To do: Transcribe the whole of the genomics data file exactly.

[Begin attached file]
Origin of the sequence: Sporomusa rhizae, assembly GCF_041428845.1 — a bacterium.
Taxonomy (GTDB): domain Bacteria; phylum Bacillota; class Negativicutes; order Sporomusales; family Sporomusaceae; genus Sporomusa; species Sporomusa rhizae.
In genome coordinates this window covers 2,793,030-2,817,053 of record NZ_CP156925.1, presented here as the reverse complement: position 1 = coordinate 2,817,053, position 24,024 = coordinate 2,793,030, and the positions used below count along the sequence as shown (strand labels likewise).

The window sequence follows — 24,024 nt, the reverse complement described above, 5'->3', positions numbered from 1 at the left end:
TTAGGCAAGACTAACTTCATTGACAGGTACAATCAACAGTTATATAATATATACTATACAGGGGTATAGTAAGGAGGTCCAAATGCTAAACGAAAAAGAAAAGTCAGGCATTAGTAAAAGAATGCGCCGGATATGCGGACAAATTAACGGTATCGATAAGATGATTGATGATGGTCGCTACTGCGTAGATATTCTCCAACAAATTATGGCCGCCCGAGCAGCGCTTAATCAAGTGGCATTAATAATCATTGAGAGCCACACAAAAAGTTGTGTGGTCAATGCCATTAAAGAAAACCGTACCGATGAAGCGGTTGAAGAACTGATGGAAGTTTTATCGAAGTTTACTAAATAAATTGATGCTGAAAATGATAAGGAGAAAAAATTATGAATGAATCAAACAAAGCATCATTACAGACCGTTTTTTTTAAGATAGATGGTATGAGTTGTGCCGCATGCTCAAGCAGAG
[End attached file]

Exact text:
Origin of the sequence: Sporomusa rhizae, assembly GCF_041428845.1 — a bacterium.
Taxonomy (GTDB): domain Bacteria; phylum Bacillota; class Negativicutes; order Sporomusales; family Sporomusaceae; genus Sporomusa; species Sporomusa rhizae.
In genome coordinates this window covers 2,793,030-2,817,053 of record NZ_CP156925.1, presented here as the reverse complement: position 1 = coordinate 2,817,053, position 24,024 = coordinate 2,793,030, and the positions used below count along the sequence as shown (strand labels likewise).

The window sequence follows — 24,024 nt, the reverse complement described above, 5'->3', positions numbered from 1 at the left end:
TTAGGCAAGACTAACTTCATTGACAGGTACAATCAACAGTTATATAATATATACTATACAGGGGTATAGTAAGGAGGTCCAAATGCTAAACGAAAAAGAAAAGTCAGGCATTAGTAAAAGAATGCGCCGGATATGCGGACAAATTAACGGTATCGATAAGATGATTGATGATGGTCGCTACTGCGTAGATATTCTCCAACAAATTATGGCCGCCCGAGCAGCGCTTAATCAAGTGGCATTAATAATCATTGAGAGCCACACAAAAAGTTGTGTGGTCAATGCCATTAAAGAAAACCGTACCGATGAAGCGGTTGAAGAACTGATGGAAGTTTTATCGAAGTTTACTAAATAAATTGATGCTGAAAATGATAAGGAGAAAAAATTATGAATGAATCAAACAAAGCATCATTACAGACCGTTTTTTTTAAGATAGATGGTATGAGTTGTGCCGCATGCTCAAGCAGAG